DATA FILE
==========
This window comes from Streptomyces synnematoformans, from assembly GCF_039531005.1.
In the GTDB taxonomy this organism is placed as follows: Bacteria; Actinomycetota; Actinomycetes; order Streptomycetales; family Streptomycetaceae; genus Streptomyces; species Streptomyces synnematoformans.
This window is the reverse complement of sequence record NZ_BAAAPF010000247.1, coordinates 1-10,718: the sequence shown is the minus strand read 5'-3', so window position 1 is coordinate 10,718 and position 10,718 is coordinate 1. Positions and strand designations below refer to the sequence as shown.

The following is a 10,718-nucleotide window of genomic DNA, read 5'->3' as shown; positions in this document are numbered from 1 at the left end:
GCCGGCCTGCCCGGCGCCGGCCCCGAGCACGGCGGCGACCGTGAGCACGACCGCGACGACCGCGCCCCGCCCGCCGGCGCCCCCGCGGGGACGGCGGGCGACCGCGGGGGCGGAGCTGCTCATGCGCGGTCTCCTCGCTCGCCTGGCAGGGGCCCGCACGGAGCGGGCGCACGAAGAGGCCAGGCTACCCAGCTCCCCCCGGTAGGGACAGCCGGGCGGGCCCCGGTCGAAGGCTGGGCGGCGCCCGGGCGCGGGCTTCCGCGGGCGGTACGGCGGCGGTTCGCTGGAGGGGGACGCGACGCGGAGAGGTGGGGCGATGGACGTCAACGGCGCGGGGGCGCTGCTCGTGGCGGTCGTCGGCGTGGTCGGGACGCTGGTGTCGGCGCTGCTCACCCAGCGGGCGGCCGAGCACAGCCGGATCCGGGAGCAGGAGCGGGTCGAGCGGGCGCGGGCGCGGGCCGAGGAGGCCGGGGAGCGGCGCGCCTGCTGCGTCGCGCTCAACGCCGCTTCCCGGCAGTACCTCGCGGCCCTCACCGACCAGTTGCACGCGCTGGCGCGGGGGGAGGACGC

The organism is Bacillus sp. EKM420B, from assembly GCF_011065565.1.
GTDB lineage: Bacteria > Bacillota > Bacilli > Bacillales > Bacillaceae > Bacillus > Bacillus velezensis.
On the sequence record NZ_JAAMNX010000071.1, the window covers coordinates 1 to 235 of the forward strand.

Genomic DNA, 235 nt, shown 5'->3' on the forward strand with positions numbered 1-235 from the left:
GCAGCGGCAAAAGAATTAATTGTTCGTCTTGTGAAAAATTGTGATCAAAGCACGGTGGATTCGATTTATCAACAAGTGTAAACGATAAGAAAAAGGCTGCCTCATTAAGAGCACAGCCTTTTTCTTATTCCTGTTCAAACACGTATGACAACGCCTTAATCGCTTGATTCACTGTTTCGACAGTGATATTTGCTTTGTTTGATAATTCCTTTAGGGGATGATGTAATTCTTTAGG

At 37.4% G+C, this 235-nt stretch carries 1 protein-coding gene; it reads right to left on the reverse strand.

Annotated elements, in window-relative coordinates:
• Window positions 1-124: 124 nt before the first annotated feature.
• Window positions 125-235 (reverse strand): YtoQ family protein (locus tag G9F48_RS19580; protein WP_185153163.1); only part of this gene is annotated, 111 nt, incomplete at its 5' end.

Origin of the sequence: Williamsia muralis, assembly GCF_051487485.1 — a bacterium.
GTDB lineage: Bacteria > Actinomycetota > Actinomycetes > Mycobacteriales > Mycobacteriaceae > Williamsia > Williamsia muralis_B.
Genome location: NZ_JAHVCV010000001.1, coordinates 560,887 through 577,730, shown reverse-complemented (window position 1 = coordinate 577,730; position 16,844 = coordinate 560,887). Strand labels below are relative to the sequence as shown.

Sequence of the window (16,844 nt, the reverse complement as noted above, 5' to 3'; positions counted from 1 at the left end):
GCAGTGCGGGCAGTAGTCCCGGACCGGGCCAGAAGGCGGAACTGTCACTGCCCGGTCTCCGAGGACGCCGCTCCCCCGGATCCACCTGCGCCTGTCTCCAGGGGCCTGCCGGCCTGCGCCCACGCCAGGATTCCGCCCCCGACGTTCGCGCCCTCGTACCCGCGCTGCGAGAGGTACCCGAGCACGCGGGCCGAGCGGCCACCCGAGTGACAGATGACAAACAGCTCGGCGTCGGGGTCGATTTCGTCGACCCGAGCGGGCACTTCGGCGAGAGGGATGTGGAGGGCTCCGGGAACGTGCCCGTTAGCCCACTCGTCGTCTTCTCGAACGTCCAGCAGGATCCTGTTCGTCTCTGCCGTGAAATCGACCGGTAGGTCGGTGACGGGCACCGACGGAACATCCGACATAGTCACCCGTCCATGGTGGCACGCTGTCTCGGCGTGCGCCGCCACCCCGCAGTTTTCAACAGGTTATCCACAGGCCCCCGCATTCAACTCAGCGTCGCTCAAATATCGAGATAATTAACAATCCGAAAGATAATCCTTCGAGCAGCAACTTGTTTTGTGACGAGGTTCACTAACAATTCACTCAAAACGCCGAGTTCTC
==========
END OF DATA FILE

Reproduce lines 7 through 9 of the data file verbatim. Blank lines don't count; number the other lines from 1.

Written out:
GTDB lineage: Bacteria > Bacillota > Bacilli > Bacillales > Bacillaceae > Bacillus > Bacillus velezensis.
On the sequence record NZ_JAAMNX010000071.1, the window covers coordinates 1 to 235 of the forward strand.

Genomic DNA, 235 nt, shown 5'->3' on the forward strand with positions numbered 1-235 from the left: